European markets closed lower Wednesday, paring back from the previous day's gains, after weak economic data from the U.S. reignited fears of a recession and sparked further dollar weakness.
Deutsche Bank said the credit crisis threatened its profit target for this year, while some of the world's most influential central bankers warned there was no end in sight to the global credit crunch, which dragged on the banking sector.
Shares in Deutsche Bank closed 2 percent lower, while the overall banking sector ended 0.9 percent in the red.
Pharmaceutical stocks also fell after Morgan Stanley cut its price targets on some of Europe's largest drugmakers.
Swiss miner Xstrata's shares fell more than 6 percent after merger talks with Brazil's Vale were called off.
German construction company Hochtief posted a healthy rise in full-year net profit and predicted a better performance in 2008, but the company expects new orders to decline.
In the UK, the Financial Services Authority is due to publish its internal investigation into the Northern Rock crisis.
Supermarket chain Sainsbury's reported better-than-expected sales for the fourth quarterand continues to see strong growth in non-food sales. The company also signed a $2.4 billion property deal with British Land.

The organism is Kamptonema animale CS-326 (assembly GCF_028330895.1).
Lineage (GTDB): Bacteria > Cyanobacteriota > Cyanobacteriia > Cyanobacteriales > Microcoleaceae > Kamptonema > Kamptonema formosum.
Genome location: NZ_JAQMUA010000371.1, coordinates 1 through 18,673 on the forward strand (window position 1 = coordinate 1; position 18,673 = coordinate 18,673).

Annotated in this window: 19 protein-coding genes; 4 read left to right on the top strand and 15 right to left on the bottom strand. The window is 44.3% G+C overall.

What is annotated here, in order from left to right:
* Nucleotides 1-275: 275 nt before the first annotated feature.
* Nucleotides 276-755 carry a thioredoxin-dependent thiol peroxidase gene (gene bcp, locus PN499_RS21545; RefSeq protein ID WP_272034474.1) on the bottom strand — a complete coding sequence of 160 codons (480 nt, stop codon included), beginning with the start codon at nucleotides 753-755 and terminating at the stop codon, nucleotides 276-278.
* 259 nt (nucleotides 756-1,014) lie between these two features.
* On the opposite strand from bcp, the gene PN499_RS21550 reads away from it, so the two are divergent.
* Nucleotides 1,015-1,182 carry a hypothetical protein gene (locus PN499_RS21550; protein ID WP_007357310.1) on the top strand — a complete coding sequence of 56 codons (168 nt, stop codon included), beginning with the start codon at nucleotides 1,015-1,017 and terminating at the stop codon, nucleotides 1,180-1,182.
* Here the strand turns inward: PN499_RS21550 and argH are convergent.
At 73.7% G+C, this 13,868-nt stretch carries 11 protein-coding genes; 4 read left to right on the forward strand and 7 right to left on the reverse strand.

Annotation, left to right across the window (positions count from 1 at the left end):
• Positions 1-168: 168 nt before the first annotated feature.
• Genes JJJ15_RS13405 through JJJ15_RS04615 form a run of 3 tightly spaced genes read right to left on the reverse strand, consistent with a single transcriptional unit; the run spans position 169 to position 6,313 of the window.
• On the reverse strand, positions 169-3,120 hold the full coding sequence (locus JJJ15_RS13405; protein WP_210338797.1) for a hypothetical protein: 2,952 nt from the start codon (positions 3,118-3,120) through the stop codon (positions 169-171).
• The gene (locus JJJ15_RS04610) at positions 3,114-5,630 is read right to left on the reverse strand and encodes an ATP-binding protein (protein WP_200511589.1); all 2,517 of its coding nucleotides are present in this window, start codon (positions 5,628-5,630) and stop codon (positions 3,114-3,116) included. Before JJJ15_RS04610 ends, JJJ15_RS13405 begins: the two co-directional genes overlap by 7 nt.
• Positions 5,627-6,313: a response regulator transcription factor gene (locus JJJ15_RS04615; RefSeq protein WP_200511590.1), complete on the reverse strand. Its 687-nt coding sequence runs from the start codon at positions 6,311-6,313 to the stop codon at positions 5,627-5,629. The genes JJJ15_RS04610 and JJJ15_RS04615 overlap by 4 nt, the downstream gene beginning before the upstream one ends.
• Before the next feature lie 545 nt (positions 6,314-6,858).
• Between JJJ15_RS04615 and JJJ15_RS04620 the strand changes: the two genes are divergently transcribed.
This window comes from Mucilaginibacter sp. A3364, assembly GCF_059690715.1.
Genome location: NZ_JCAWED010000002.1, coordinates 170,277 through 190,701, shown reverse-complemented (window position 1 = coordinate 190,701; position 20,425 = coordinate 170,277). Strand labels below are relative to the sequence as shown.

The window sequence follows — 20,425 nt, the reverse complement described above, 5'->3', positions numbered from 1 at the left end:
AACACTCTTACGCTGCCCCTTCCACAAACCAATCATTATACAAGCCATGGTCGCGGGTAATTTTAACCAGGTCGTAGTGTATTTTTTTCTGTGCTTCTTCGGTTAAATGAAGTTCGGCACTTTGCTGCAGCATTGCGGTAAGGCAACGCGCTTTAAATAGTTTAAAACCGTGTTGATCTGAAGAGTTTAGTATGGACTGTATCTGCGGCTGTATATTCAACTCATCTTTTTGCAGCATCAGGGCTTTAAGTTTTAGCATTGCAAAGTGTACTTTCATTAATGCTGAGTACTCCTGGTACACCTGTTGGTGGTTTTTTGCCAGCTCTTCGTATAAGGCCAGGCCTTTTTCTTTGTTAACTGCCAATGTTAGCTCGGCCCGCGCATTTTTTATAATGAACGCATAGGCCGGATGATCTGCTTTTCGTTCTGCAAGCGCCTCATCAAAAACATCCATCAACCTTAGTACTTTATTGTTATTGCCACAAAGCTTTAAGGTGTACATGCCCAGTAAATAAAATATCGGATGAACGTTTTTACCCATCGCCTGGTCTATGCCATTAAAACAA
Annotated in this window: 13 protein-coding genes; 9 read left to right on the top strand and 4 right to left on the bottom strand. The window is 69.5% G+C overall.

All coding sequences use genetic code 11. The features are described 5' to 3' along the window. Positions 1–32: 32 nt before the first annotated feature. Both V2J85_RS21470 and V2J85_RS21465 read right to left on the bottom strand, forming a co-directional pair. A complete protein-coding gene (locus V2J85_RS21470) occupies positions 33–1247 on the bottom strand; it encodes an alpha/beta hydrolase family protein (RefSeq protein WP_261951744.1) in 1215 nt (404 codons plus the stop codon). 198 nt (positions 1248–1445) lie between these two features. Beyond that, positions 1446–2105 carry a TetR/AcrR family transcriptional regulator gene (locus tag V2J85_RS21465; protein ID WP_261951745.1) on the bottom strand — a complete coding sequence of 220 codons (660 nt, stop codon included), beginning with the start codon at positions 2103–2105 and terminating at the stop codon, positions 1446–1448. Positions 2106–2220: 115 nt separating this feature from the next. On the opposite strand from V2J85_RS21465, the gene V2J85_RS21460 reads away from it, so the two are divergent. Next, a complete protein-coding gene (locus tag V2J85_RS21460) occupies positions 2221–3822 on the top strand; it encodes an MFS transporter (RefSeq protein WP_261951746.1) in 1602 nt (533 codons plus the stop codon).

On the economic front, German business sentiment unexpectedly hit a seven-month high in March, according to the Ifo institute, despite the strength of the euro versus the dollar, high oil prices and continued concerns over the U.S. economy.
And European Central Bank President Jean-Claude Trichet said Euro Zone growth looked set to moderate, but he reiterated his focus on upside risks to price stability.
Meanwhile, French President Nicolas Sarkozy and British Prime Minister Gordon Brown vowed to boost cooperation between their two counties and Sarkozy said he planed to ask Brown to help get Washington to stop the dollar’s decline.
- Reuters contributed to this report.